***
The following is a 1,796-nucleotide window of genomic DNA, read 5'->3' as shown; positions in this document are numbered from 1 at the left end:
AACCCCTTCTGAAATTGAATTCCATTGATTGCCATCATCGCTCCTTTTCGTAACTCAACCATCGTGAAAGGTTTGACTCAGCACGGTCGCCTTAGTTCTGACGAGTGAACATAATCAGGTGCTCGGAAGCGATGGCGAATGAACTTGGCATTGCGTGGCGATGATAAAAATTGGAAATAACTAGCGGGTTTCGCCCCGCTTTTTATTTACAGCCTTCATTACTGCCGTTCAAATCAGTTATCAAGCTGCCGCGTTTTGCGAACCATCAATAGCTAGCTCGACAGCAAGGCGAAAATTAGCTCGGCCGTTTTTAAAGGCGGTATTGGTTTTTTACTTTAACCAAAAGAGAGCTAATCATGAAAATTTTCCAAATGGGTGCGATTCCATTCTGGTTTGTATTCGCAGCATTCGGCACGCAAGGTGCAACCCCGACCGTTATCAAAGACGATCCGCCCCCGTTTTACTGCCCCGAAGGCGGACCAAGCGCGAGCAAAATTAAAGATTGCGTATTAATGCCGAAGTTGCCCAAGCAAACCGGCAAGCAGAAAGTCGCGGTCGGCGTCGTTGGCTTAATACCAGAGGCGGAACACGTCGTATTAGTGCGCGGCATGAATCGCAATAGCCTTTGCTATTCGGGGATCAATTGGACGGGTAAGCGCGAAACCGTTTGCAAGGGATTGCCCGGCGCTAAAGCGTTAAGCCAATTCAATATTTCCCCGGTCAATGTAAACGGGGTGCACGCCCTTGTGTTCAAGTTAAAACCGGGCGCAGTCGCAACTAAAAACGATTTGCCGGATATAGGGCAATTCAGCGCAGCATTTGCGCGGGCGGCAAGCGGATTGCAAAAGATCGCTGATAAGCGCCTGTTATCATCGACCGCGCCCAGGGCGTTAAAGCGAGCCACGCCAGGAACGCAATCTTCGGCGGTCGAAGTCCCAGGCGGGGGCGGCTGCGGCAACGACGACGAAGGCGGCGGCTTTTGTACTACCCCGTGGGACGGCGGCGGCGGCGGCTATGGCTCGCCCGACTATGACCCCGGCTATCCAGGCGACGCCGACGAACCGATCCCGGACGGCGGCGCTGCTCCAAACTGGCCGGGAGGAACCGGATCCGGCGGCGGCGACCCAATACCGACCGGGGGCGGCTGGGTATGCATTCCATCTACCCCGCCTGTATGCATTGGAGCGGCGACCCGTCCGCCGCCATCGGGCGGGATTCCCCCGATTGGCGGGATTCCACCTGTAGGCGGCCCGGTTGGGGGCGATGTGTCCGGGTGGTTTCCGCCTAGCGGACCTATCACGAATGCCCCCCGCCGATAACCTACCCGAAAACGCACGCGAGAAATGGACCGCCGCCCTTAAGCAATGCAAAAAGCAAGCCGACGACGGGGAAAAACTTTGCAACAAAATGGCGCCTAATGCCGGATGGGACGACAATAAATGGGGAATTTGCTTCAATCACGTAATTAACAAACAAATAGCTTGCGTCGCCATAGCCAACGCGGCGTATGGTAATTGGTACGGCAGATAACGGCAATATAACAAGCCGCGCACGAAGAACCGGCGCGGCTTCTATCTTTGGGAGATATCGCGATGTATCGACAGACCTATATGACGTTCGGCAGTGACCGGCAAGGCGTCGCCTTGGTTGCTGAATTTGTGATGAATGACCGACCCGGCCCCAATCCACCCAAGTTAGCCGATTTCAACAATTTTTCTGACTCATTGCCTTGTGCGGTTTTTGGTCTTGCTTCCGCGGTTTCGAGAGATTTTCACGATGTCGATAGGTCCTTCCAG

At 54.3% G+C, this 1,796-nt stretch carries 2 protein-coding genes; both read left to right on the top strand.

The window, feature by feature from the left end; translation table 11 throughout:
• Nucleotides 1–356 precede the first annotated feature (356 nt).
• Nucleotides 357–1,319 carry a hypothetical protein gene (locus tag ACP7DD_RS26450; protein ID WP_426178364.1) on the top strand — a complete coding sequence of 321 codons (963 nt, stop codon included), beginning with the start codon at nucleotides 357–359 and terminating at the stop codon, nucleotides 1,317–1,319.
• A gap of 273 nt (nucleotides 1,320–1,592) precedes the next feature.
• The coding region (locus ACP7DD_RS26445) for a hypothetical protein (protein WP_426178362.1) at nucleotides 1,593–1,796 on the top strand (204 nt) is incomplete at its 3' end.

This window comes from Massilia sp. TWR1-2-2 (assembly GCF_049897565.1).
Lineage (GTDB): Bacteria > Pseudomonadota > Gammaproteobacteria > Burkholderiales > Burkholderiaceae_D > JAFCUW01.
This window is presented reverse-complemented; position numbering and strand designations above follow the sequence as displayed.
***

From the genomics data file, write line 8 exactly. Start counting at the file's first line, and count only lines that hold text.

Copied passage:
• The coding region (locus ACP7DD_RS26445) for a hypothetical protein (protein WP_426178362.1) at nucleotides 1,593–1,796 on the top strand (204 nt) is incomplete at its 3' end.